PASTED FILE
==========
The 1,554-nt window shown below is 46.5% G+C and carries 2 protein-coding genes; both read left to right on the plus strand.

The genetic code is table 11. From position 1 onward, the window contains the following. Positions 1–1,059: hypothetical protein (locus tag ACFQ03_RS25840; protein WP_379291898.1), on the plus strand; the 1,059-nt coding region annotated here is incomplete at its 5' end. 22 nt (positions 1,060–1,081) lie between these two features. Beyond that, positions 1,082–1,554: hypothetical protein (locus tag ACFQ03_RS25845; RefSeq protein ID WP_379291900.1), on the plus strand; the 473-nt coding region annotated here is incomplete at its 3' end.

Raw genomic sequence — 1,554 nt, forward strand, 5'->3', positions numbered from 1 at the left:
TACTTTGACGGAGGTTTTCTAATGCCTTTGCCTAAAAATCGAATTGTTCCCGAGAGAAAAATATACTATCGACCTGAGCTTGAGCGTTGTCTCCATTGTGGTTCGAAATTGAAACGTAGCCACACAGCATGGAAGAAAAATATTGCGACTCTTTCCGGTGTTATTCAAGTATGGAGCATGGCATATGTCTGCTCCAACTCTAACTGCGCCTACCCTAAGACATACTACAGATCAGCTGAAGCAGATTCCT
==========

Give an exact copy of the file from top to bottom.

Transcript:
The 1,554-nt window shown below is 46.5% G+C and carries 2 protein-coding genes; both read left to right on the plus strand.

The genetic code is table 11. From position 1 onward, the window contains the following. Positions 1–1,059: hypothetical protein (locus tag ACFQ03_RS25840; protein WP_379291898.1), on the plus strand; the 1,059-nt coding region annotated here is incomplete at its 5' end. 22 nt (positions 1,060–1,081) lie between these two features. Beyond that, positions 1,082–1,554: hypothetical protein (locus tag ACFQ03_RS25845; RefSeq protein ID WP_379291900.1), on the plus strand; the 473-nt coding region annotated here is incomplete at its 3' end.

Raw genomic sequence — 1,554 nt, forward strand, 5'->3', positions numbered from 1 at the left:
TACTTTGACGGAGGTTTTCTAATGCCTTTGCCTAAAAATCGAATTGTTCCCGAGAGAAAAATATACTATCGACCTGAGCTTGAGCGTTGTCTCCATTGTGGTTCGAAATTGAAACGTAGCCACACAGCATGGAAGAAAAATATTGCGACTCTTTCCGGTGTTATTCAAGTATGGAGCATGGCATATGTCTGCTCCAACTCTAACTGCGCCTACCCTAAGACATACTACAGATCAGCTGAAGCAGATTCCT